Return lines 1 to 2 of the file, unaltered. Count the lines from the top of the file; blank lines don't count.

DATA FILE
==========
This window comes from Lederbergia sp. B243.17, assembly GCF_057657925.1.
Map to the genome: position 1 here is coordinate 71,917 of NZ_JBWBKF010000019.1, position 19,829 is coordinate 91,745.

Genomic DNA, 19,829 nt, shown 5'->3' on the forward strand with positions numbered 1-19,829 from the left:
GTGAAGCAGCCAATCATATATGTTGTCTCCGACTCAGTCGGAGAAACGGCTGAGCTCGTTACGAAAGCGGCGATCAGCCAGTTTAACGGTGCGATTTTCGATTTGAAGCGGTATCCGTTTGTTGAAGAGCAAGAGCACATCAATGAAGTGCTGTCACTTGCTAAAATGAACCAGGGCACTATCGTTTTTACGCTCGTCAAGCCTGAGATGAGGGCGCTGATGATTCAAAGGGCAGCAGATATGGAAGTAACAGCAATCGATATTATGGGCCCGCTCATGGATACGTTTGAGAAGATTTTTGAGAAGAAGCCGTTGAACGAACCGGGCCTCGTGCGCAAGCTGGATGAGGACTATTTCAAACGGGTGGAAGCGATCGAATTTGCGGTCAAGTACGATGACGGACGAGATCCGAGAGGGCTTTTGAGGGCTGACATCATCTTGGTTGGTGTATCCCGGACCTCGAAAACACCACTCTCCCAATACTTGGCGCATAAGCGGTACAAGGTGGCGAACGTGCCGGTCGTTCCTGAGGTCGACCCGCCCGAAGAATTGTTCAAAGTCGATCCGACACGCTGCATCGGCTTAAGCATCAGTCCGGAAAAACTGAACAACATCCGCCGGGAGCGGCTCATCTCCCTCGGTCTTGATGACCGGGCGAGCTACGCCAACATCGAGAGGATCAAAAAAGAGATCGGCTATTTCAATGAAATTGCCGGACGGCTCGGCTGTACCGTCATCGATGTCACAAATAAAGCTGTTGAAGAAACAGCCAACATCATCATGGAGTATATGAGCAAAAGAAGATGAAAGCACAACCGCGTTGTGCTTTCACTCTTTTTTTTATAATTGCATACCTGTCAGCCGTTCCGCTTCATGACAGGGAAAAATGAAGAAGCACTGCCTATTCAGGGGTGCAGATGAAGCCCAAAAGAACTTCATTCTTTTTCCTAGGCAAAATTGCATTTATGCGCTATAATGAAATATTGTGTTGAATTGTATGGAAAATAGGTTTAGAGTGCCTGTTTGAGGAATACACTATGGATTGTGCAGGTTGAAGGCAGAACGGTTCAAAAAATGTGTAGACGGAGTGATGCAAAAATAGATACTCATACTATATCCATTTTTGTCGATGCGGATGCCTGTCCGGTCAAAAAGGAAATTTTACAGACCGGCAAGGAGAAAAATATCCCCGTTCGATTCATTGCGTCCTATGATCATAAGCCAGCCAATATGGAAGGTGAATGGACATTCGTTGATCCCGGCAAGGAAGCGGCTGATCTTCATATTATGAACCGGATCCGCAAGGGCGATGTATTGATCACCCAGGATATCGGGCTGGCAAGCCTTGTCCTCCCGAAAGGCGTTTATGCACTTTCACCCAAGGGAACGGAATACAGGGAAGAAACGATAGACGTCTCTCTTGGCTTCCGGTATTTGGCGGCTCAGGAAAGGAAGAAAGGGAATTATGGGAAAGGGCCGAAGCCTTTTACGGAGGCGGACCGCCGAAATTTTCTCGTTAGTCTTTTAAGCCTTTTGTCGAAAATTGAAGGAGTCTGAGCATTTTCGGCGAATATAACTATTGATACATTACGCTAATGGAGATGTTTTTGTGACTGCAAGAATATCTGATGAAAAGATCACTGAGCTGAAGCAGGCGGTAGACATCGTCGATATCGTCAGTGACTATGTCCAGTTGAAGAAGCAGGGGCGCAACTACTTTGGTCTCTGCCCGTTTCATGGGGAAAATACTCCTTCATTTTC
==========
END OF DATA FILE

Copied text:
This window comes from Lederbergia sp. B243.17, assembly GCF_057657925.1.
Map to the genome: position 1 here is coordinate 71,917 of NZ_JBWBKF010000019.1, position 19,829 is coordinate 91,745.